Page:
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The new Iron Age? The future of the mainframe in a digital-everything world

(Image credit: Image Credit: Skeeze / Pixabay)

Warren Buffet’s recent sell-off of IBM stock started another round of discussions about the credentials of ‘Big Blue’. The press cuttings about IBM’s fiscal performance combined with the musings of trade journalists mean that you could be forgiven for thinking this might end badly for the mainframe world. After all, 20 quarters of IBM missing revenue targets coupled with unprecedented choice in the server market is making life very hard for the most venerable of machines.   

It’s not how big it is, it’s how you use it 

What we do know is that 58% of large organisations, as of this year, still want to fully leverage (opens in new tab) their mainframe investment. We also know that the overwhelming majority of the world’s biggest banks, insurers and retailers run their business on mainframes, according to IBM.   

Any review of a platform, especially one so business critical, needs to fundamentally consider why anyone would need it. And in today’s digital-everything world, one has to assess the changing requirements of IT in the contemporary commercial environment, and the mainframe’s ability to cope with these changes. A better question therefore would be, what’s driving change in the large-scale organisations that possess mainframe computing power today?   

Digital transformation 

The digital economy is here, and money is being spent – Finextra reported nearly two years ago that $16.6bn being pumped into digital transformation in American banking alone. Meanwhile, European Bank ING has adopted a close collaboration model with technology providers to support its digital transformation programme. 

Digital transformation is driving customers to look for ways to maximise their mainframe investment. 67% of organizations in the same BMC survey above are looking to increase capacity on their mainframe to meet their business priorities.  That is to say, they are betting on the mainframe to support transformation.   

In one of the keynote sessions at SHARE in March 2017, industry commentator Peter Ruttan of IDC asserted that progressive organisations are integrating and modernising mainframe operations as part of their transformational process. So much so, that they aspire to having “a connected mainframe” that sits at the heart of a digital organisation, not apart from it.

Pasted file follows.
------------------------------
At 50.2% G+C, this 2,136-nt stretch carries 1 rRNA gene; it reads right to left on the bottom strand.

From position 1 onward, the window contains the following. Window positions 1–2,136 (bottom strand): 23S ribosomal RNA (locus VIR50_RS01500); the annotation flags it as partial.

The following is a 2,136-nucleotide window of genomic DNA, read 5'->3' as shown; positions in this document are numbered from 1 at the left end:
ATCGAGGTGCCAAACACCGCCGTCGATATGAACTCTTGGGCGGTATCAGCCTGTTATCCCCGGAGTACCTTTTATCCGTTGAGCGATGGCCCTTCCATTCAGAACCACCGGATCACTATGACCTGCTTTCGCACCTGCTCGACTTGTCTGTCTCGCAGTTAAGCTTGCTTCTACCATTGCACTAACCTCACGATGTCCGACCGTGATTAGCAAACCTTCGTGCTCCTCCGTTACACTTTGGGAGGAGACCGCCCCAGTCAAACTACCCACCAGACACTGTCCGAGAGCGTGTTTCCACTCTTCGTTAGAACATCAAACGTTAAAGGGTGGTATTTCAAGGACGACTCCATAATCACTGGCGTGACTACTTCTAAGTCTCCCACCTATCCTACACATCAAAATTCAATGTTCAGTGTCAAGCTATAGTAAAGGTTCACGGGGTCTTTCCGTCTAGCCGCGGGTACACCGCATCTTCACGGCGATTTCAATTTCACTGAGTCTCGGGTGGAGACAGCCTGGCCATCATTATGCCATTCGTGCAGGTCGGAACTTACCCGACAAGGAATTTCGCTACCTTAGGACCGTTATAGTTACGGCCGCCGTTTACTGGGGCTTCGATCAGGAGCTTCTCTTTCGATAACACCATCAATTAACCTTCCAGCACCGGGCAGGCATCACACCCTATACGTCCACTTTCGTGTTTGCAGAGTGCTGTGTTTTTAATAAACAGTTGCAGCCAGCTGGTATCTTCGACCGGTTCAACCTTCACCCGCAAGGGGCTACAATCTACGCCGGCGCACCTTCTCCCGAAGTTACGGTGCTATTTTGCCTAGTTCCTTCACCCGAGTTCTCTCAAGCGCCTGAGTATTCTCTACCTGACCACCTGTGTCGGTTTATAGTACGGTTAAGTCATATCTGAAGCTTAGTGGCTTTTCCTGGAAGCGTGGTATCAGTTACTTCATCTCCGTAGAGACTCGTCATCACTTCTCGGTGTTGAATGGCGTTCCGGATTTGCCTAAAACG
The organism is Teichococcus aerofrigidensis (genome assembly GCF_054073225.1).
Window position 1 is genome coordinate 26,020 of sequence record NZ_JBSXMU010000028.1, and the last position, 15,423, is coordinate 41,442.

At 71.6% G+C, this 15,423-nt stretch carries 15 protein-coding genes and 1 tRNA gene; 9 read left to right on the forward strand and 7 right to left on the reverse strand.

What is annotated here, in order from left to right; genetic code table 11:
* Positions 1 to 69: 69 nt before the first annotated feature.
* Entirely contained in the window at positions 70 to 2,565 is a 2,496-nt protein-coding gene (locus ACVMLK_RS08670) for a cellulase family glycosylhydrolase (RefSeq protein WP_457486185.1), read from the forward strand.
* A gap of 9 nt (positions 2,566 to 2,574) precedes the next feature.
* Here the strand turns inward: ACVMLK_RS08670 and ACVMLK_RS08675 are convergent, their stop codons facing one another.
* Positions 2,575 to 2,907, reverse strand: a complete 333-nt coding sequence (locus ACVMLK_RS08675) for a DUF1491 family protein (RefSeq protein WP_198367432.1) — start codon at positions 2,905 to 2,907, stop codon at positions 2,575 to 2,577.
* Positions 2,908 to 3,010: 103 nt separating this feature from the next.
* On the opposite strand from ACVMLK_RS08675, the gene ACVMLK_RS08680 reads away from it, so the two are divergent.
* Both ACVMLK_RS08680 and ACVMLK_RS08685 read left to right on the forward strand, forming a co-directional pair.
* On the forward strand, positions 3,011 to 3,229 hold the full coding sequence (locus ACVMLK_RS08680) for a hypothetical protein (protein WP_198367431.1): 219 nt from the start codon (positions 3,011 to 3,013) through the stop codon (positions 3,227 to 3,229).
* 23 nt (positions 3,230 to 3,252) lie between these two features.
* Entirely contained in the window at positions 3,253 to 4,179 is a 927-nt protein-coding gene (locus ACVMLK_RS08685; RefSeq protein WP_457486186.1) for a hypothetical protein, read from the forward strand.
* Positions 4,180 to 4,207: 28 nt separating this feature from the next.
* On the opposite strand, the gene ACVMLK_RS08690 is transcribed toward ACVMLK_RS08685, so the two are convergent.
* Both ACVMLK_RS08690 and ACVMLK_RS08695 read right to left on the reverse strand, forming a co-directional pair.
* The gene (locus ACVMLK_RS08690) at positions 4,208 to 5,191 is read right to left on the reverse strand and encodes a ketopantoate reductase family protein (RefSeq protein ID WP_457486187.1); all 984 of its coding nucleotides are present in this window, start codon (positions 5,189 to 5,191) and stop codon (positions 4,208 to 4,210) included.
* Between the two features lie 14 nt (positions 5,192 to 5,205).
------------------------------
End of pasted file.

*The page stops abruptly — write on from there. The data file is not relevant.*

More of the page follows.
Brands including Target, Walmart and Capital One have talked about their own internal transformation programmes. Mainframe technology remains central to how they conduct business. Indeed, Wal-Mart spoke at the mainframe SHARE event in 2016 about its transformation programme.   

Flexible foundations 

IDC’s Ruttan further commented, “workload should run where it should to best support the business”. In a business-first mantra, technology serves the strategy, not sets it. Workload management offers that flexibility. IBM themselves stated that 93% of the top mainframe clients were also now running Linux. 

IDC talked about half the clients they spoke to seeing a lower cost of ownership on the mainframe as a result of looking at workload changes. New workload choices around Cloud, Linux, Web, Mobile and Java integration, were all shaping how the mainframe was being seen as a source of new revenue, rather than a necessary cost to support it.   

Reports suggest that there continues to be a significant uptick in the number of deployments on to Linux servers worldwide. In one article from late 2016, we were told that “nearly 50 percent of z Systems clients are using Linux”. Indeed, BMC reported that statistic as over 50%. We also know that Linux overtook other UNIX systems in terms of market share as far back as 2013, according to the Linux Foundation.